MCAT

The Medical College Admissions Test (MCAT) currently assesses the medical school applicant’s understanding of basic concepts in general biology, biochemistry, general chemistry, organic chemistry, non-calculus based physics, statistics, psychology, and sociology. The test consists of four multiple-choice sections:

  • Biological and Biochemical Foundations of Living Systems
  • Chemical and Physical Foundations of Biological Systems
  • Psychological, Social, and Biological Foundations of Behavior
  • Critical Analysis and Reasoning Skills

For the most up-to-date information about the test, please visit the official Medical College Admission Test (MCAT) website. Some highlights include:

The old MCAT will be accepted for the 2017 cycle by almost all medical schools, but if you are using the old MCAT to apply for 2017 matriculation, check the list on aamc.org: Medical school policies for accepting scores from the current and the new MCAT® exams (pdf) or individual school websites. For a school-by-school list of the oldest and latest MCAT test dates accepted for the 2017 application cycle, see the listing in the Medical School Admissions Requirements which can be purchased at aamc.org.

Retaking the MCAT

If your MCAT scores were lower than you had hoped for, the following list of questions may help you to decide whether to retake the MCAT:

Should I retake the MCAT?

  • What is your score? For those who took the MCAT before April 2015, if you achieved a 10 on each of the sub-sections, then you are well above the cut-offs for the medical schools that use them. Retaking the test to try to get an 11 or more will not necessarily add much to the strength of your application. And retaking the MCAT carries some risk. Research has shown that retest increases are more likely for those examinees initially scoring 9 or below than for those whose initial score is 10 or above. On the MCAT website, you can view data tables on other applicants who re-took the test with similar initial scores. A score of 10 on the old sections is roughly equivalent to a score of 127 on the new sections.
  • Which medical schools are you applying to? The weight given to the MCAT scores varies by medical school. Some schools use a formula in assigning value to the MCAT or have established minimum scores for admissions. Most schools count either the best or most recent set of scores but many look at all the scores. Please see the Medical School Admissions Data for Harvard applicants available in the OCS library.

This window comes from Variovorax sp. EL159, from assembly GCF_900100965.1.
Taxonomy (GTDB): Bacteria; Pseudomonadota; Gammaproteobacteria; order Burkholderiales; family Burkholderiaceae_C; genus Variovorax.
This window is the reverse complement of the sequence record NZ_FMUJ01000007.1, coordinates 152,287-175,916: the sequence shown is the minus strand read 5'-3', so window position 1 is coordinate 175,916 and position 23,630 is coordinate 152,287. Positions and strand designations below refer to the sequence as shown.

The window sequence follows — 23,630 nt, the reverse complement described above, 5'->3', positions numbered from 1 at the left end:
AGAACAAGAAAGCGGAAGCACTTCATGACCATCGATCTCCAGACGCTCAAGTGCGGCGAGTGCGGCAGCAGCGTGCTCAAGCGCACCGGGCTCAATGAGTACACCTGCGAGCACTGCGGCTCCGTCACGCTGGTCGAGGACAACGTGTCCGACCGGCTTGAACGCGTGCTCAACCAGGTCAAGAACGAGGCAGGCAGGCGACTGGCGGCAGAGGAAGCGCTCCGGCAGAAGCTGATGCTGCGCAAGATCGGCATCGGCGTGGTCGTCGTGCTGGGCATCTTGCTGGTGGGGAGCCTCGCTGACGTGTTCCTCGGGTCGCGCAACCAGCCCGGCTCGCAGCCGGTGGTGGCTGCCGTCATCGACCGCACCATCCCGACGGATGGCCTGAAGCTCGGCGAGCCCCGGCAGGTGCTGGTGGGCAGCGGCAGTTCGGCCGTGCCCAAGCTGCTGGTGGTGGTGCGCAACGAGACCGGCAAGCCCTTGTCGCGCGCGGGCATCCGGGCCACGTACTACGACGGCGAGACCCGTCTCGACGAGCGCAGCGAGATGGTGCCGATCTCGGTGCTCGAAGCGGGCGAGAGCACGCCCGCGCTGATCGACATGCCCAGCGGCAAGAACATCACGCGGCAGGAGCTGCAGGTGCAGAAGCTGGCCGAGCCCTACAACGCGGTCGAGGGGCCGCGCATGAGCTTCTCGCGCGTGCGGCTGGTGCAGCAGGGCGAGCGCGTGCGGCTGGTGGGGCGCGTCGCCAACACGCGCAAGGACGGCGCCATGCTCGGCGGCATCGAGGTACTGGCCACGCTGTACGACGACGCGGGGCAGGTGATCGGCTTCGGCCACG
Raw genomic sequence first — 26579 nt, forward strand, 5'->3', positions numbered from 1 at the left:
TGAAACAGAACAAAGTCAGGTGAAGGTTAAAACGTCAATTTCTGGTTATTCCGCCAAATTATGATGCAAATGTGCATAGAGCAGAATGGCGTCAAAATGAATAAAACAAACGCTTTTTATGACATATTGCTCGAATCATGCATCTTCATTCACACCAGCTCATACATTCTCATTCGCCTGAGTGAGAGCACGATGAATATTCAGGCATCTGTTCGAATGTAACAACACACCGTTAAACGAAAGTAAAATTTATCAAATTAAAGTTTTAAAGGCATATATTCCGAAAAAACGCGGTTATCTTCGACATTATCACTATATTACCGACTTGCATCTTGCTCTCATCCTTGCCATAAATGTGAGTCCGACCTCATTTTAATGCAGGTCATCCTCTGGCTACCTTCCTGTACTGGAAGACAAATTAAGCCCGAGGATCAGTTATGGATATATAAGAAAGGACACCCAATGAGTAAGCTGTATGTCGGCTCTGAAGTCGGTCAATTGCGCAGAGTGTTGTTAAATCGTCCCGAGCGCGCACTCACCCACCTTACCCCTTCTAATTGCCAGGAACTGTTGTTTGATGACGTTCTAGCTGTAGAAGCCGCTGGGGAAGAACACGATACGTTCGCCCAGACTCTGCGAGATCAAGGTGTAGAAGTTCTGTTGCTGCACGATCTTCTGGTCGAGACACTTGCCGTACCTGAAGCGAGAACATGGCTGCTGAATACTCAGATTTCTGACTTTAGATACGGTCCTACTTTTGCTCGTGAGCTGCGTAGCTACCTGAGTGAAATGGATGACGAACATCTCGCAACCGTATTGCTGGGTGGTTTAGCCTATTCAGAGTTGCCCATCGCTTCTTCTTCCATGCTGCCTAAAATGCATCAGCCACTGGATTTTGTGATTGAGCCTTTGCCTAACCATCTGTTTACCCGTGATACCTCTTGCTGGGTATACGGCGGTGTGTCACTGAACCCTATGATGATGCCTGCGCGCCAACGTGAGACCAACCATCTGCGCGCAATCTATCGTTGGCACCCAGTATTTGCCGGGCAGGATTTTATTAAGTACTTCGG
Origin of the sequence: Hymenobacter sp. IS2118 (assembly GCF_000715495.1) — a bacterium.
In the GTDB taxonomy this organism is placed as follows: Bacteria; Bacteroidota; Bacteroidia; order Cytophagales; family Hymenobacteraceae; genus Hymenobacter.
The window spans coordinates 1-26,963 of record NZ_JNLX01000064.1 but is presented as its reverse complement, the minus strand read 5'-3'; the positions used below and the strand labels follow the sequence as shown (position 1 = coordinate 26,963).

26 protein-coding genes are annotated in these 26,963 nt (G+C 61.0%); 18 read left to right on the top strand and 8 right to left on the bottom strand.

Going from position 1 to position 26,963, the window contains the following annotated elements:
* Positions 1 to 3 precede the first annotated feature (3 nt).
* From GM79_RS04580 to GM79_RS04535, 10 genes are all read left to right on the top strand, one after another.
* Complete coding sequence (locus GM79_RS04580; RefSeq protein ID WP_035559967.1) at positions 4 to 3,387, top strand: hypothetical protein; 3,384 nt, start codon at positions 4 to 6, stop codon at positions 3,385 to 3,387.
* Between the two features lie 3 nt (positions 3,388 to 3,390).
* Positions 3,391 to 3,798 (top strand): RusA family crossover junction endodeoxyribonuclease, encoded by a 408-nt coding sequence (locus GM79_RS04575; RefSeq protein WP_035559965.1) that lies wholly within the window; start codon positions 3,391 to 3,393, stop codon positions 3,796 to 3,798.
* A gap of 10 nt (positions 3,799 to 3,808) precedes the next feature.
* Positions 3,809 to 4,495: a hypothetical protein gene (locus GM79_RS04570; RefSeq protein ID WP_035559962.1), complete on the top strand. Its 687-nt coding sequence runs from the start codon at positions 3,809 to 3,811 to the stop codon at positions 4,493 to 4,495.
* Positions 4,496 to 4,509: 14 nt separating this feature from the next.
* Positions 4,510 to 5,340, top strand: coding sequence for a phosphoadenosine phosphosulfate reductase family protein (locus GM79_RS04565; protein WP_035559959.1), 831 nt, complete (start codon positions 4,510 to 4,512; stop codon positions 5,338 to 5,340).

• Are you truly motivated to retake the test? How thoroughly would you prepare? Do you have enough time and energy to do the preparation and practice necessary to improve your scores? Most medical school admissions officers will expect your scores to significantly increase the second time you take the test simply because you now have familiarity with the test.
  • Do you feel you were adequately prepared for the test in terms of studying and having the appropriate coursework? (Some students take the MCAT before they take physics at Harvard; this works for some but not all students.) If you feel you put maximum effort into studying for the test the first time, retaking it may not improve your score.
  • What opportunities would you miss out on by re-taking the test? Would your time, effort, and money be better spent strengthening other aspects of your candidacy, or do you really need an improved score to be competitive? How competitive are the other aspects of your candidacy, such as grades, activities, recommendations, etc.?
  • Were you ill or very tired or distracted by conditions in the testing room? Did you realize at the last minute that you had incorrectly recorded answers on the test? These are unusual circumstances, so retaking the test may be a good idea.
  • Were you very anxious during the test, such that you "blanked" at a number of points and couldn't focus on the test? Do you tend to have difficulty with standardized tests? If so, seeking help with test anxiety from counselors at the Bureau of Study Counsel may be particularly useful. They can help you develop test taking strategies that will address anxiety so you are armed with tools before you take the test again.
  • Did you run out of time on certain sections of the MCAT? Was this in part due to not taking multiple practice tests in preparation? We highly recommend that when studying for the MCAT, you take as many of the full-length MCAT Practice Tests as you can, under conditions that are as close as possible to the real test conditions. In summary, you need to assess whether your score is fine as is, why you scored as you did, and whether you could realistically improve your score significantly if you retook the test.